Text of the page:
However the guidance seems to proceeed the availability of 'generic' Rasagiline and has not been updated. We believe that the private prescription costs we have calculated should not cost more than around £300 a year. It seems unclear therefore why it is not available on the NHS bearing in mind my partner would have to pay £8.40 prescription charge per item anyway.


#12

Hi Kurzweil

 

I dont know if you meant to say Azilect/rasageline was  not available on the NHS generally. but it is.  Lots of people on here will be getting it. It would seem to me  that Herts Medecines Management Committee are out of line with most other areas. 


#13

Hi Kurzwell

Your situation is most puzzling and a little worrying. Did you get the information just from your gp about the guidelines? It may be an idea to phone this sites help line to see if they have any advice.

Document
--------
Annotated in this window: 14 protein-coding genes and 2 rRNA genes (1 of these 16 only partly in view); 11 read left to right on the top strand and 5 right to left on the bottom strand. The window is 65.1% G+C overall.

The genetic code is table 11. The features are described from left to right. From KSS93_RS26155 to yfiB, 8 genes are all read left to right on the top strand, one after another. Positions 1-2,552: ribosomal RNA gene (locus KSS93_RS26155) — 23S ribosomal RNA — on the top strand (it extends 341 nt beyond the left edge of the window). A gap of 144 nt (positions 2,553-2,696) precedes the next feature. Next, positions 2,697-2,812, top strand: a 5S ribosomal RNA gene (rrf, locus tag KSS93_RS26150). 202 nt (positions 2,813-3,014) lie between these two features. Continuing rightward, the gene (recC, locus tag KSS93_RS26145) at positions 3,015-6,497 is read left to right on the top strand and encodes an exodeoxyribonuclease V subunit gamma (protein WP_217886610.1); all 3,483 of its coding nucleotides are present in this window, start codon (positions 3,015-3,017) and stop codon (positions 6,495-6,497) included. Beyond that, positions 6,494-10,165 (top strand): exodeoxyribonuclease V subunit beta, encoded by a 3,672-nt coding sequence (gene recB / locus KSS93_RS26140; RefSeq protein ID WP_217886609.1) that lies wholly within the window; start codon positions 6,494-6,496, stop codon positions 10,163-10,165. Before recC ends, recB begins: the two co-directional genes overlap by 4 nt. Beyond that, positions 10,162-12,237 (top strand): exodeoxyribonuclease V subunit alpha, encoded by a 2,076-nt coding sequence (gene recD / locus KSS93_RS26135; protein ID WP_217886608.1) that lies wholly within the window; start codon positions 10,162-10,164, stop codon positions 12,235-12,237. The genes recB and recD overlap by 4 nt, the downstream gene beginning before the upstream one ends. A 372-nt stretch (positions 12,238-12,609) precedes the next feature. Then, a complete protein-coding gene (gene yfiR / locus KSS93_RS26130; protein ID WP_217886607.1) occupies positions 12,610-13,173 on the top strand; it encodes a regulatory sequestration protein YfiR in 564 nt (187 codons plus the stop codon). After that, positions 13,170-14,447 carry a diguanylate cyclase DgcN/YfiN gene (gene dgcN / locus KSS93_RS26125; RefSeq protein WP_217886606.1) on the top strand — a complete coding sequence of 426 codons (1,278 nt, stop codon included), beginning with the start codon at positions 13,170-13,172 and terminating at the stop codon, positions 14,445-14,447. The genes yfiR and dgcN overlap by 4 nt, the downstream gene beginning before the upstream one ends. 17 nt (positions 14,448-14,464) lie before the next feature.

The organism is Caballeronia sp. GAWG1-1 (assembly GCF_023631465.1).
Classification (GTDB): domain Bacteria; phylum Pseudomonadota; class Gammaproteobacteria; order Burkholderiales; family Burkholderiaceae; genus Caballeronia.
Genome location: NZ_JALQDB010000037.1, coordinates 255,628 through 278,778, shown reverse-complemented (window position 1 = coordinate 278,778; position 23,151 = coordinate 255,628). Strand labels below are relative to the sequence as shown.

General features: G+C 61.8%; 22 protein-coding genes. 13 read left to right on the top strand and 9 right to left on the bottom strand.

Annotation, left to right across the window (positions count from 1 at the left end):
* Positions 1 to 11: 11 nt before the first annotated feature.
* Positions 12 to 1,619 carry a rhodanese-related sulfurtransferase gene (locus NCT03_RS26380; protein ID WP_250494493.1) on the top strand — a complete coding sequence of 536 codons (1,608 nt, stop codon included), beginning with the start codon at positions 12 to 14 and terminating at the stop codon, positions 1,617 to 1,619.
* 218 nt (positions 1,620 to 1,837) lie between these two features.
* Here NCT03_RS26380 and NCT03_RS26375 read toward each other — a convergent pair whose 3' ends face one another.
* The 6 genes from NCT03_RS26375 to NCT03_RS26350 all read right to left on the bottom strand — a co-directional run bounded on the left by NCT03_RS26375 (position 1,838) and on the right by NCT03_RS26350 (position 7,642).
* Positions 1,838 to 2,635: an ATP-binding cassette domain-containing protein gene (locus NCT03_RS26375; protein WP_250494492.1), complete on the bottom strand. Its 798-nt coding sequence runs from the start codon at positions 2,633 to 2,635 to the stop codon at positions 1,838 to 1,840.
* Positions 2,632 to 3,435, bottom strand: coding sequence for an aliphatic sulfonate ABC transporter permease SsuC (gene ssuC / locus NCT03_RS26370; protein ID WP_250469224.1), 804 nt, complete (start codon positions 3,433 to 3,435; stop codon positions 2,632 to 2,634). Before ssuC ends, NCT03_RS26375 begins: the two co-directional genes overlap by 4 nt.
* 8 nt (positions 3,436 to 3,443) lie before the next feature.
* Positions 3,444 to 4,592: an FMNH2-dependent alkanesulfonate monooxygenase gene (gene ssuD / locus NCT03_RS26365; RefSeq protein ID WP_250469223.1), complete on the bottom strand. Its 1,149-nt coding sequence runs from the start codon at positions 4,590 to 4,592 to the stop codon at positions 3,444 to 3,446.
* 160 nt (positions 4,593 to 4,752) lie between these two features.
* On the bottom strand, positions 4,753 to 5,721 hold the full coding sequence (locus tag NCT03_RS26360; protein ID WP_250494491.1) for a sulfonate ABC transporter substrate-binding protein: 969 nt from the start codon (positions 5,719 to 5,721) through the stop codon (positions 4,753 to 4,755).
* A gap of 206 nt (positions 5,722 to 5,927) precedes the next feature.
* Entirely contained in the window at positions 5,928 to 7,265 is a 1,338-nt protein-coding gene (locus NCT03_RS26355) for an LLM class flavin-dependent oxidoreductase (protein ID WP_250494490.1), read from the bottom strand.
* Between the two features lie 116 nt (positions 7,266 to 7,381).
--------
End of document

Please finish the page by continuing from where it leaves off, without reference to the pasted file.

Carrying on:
Als have you been referred to a pd nurse?. They can give support on the meds front I believe 

Also phone your specialists secretary to let them know happening.


#14
Buy pre payment card £110 year

#15

Hi Kurzweil

I've just read this thread with interest . I've just been prescribed Rasagiline by my GP in Fife on

reccomendation of a Neuro consultant . No question of it not being given and indeed I had already read it was

the replacement for Selegiline as fewer side effects . 

i had been previously told PD drugs are 'cheap as chips' in NHS terms and indeed cost does not seem to be an issue.   As others have mentioned , maybe a local PD nurse can comment on the current pricing . A lot can happen in 5 years . 

Best regards


#16

I'm not suggesting going outwith the NHS, just stick to your guns , but FYI online in Canada 

it is $39 for 50 tablets